Book Review: Star Trek: Section 31: Disavowed

Star Trek: Section 31: Disavowed

David Mack

Amoral, shrouded in secrecy, and answerable to no one, Section 31 is the mysterious covert operations division of Starfleet, a rogue shadow group committed to safeguarding the Federation at any cost.

Doctor Julian Bashir sacrificed his career for a chance to infiltrate Section 31 and destroy it from within. Now it’s asking him to help it stop the Breen from stealing a dangerous new technology from the Mirror Universe – one that could give the Breen control over the galaxy.

It’s a mission Bashir can’t refuse – but is it really the shot he’s been waiting for? Or is it a trap from which even his genetically enhanced intellect can’t escape?

There are a few things about the recent direction of Star Trek books that I’ve found questionable.  Dr. Bashir’s storyline is one of them.  Like with all the other questionable aspects, I totally understand how and why the authors took the stories there, it’s just it’s not quite my thing.

Dr. Bashir broke some major Federation laws to save the Andorian species from extinction.  (It’s too long a story to explain here.)  So, he is living on Andoria under political asylum.  Living with him is his love, Sarina Douglas, who is a double agent for both Starfleet Intelligence and Section 31.  The Bashir storyline has clearly been pulling him into Section 31 for some time now, so this is where he finally goes and does it.  He’s one of them.  But he goes into it with the long-term goal of bringing down Section 31 permanently.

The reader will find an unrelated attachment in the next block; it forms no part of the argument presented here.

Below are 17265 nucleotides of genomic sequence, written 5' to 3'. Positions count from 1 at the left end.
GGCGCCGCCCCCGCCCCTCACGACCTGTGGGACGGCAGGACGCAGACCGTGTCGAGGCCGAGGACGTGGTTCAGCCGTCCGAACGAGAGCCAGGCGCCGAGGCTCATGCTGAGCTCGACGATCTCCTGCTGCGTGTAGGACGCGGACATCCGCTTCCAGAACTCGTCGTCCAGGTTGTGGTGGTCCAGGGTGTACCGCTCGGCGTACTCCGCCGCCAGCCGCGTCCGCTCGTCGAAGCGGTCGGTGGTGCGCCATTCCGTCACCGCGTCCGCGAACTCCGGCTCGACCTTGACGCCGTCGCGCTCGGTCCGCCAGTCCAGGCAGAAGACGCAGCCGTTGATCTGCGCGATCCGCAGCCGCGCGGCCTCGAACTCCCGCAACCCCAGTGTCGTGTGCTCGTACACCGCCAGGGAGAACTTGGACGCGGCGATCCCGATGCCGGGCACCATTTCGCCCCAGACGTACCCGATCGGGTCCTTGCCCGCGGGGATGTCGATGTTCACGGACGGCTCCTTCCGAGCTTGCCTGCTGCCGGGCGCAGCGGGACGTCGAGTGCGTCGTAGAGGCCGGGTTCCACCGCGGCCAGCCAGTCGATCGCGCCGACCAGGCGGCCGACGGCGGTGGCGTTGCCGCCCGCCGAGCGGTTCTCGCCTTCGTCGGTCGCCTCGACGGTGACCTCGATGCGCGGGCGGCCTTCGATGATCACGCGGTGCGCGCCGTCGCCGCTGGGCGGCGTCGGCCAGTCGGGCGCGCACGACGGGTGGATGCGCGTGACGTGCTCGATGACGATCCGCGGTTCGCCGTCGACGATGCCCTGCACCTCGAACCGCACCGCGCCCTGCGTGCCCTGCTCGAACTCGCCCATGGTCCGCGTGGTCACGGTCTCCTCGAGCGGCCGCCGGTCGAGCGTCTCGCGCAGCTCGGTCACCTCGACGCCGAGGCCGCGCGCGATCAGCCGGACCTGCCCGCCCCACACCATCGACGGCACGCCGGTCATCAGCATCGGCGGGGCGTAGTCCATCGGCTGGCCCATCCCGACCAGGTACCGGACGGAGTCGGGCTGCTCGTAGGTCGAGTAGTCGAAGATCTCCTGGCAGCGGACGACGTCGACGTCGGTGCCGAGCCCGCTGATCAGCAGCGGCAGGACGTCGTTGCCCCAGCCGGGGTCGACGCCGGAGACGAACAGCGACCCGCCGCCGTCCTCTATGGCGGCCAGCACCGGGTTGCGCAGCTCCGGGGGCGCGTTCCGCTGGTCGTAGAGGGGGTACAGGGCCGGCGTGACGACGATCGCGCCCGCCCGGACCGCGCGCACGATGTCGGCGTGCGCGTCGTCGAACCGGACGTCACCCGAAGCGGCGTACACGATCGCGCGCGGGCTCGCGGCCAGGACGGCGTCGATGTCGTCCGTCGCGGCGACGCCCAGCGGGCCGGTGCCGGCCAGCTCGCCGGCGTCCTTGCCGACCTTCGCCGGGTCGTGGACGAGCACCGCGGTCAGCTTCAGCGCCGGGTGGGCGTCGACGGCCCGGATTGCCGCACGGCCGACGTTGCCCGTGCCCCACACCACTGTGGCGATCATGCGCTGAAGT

I found the set-up of this novel to be adequate.  When it got to the meat of the story, that’s where things got interesting.  The Section 31 mission takes Bashir and Sarina into the Alternate Universe.  I’ve not read the couple Alternate Universe books that came out a few years back, but there have been some regular appearances and mentions of the Alternate Universe in recent DS9 books, so there was clearly something going on.

The story became very engaging when they were all firmly in the Alternate Universe.  While the Alternate Universe is and always has been a form of fan-wank, Mack did not overdo it like it has been overdone so much in the TV shows.  The developments in the Alternate Universe are fascinating and I hope that we explore more of it in coming books.

While David Mack has developed writing tics over the years that irk me a bit, there’s no doubt that he is a fantastic writer who makes the Star Trek universe an exciting place to explore.


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